roots.

**Rules for negative numbers**

Brahmagupta also demonstrated rules
for working with negative numbers. He referred to positive numbers as fortunes and
negative numbers as debts. He wrote
down rules that have been interpreted by translators as: “A fortune subtracted
from zero is a debt,” and “a debt subtracted from zero is a fortune”.

This latter statement is the same as
the rule we learn in school, that if you subtract a negative number, it is the
same as adding a positive number. Brahmagupta also knew that “The product of a
debt and a fortune is a debt” – a positive number multiplied by a negative is a
negative.

For the large part, European
mathematicians were reluctant to accept negative numbers as meaningful. Many
took the view that negative
numbers were absurd. They reasoned that numbers were
developed for counting and questioned what you could count with negative
numbers. Indian and Chinese mathematicians recognised early on that one answer
to this question was debts.

For example, in a primitive farming
context, if one farmer owes another farmer 7 cows, then effectively the first
farmer has -7 cows. If the first farmer goes out to buy some animals to repay
his debt, he has to buy 7 cows and give them to the second farmer in order to
bring his cow tally back to 0. From then on, every cow he buys goes to his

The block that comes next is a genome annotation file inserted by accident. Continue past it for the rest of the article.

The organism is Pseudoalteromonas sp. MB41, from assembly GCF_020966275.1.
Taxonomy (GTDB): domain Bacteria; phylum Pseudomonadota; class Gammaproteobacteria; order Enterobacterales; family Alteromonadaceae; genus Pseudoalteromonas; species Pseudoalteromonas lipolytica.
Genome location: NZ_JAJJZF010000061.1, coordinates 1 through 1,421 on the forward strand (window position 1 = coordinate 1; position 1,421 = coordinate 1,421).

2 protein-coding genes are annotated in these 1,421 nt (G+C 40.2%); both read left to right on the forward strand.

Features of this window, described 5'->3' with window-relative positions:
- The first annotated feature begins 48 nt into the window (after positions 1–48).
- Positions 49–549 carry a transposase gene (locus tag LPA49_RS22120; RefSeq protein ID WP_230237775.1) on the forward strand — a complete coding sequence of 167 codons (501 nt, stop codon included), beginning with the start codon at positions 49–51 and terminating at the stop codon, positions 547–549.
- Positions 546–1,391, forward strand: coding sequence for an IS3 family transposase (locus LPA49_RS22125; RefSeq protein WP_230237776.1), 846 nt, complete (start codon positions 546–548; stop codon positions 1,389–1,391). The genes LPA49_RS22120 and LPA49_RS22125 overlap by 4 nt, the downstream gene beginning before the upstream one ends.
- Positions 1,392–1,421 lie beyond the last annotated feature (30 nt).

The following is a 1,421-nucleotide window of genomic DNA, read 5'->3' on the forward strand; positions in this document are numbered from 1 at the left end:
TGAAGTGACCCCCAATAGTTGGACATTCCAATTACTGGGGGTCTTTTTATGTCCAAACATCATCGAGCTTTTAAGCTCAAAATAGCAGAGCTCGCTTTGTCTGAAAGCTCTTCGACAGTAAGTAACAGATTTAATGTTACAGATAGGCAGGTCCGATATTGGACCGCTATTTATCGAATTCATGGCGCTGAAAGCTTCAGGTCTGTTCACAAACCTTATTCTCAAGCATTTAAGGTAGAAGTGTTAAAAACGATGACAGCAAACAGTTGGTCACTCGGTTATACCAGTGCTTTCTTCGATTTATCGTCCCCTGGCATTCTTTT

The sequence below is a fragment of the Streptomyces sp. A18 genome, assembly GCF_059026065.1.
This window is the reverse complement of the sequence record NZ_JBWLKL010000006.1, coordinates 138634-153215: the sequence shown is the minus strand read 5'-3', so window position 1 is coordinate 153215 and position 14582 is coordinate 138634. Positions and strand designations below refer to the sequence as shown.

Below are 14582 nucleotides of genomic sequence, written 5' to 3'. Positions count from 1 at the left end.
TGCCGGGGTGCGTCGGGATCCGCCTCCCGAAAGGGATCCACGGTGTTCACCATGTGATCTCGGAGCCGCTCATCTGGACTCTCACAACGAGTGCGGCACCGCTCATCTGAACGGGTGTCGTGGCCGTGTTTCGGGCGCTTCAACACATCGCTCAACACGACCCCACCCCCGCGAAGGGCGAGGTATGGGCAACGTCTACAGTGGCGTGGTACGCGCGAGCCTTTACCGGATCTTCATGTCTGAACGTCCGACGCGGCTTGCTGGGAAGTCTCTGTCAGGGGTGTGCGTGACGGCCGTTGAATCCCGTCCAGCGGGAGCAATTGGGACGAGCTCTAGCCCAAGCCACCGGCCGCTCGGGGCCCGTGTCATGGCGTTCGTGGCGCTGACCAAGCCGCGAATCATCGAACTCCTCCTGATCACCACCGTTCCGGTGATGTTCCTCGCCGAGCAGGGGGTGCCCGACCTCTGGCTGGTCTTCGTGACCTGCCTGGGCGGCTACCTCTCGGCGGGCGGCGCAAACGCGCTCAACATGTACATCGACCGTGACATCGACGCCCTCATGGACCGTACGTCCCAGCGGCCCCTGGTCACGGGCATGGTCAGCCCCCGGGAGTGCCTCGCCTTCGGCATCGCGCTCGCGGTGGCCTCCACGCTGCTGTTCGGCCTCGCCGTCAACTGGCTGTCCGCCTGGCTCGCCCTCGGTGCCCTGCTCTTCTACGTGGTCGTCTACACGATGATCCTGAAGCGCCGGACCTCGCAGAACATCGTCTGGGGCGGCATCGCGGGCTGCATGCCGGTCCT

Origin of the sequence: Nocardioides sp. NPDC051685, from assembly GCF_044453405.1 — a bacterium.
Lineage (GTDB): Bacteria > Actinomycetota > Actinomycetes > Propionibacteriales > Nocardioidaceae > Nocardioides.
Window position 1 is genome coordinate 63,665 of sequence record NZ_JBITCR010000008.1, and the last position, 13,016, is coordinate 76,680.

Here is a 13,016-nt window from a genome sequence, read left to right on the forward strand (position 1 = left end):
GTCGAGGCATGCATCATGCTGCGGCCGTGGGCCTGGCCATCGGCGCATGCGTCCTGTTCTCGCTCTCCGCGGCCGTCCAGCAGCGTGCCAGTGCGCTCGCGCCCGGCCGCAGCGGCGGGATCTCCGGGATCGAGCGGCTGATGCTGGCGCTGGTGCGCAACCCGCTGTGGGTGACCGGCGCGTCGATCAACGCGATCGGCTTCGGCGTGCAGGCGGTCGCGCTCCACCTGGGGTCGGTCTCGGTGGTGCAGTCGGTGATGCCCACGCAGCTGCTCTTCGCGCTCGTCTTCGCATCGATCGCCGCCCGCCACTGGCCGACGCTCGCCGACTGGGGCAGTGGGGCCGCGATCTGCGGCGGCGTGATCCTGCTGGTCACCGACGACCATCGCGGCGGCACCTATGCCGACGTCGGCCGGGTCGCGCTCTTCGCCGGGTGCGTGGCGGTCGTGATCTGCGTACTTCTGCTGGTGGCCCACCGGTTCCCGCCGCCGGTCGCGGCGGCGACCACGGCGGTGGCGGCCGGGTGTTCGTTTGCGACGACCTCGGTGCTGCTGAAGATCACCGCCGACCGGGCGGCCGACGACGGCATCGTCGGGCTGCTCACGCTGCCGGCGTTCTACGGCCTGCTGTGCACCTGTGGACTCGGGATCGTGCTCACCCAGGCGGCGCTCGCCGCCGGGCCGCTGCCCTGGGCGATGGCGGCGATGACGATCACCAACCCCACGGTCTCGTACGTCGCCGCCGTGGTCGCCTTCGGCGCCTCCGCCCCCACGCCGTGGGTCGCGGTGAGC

positive total.

**Basis for calculus**

This reluctance to adopt negative
numbers, and indeed zero, held European mathematics back for many years.
Gottfried Wilhelm Leibniz was one of the first Europeans to use zero and the
negatives in a systematic way in his development
of calculus in the late 17th century. Calculus
is used to measure rates of changes and is important in almost every branch of
science, notably underpinning many key discoveries in modern physics.

But Indian
mathematician Bhāskara had already
discovered many of Leibniz’s ideas over
500 years earlier. Bhāskara, also made major
contributions to algebra, arithmetic, geometry and trigonometry. He provided
many results, for example on the solutions of certain “Doiphantine” equations,
that would
not be rediscovered in Europe for centuries.

The
Kerala school of astronomy and mathematics,
founded by Madhava
of Sangamagrama in the 1300s, was responsible for
many firsts in mathematics, including the use of mathematical induction and
some early calculus-related results. Although no systematic rules for calculus
were developed by the Kerala school, its proponents first conceived of many of
the results that would later
be repeated in Europe including Taylor series expansions,
infinitessimals and differentiation.

The leap, made in India, that
transformed zero from a simple placeholder to a number in its own right
indicates the mathematically enlightened culture that was flourishing on the
subcontinent at a time when Europe was stuck in the dark ages. Although its
reputation suffers
from the Eurocentric bias, the
subcontinent has a strong mathematical heritage, which it continues into the
21st century by providing
key players at the forefront of every branch of mathematics.

(

*Adapted from www.theconversation.com`*)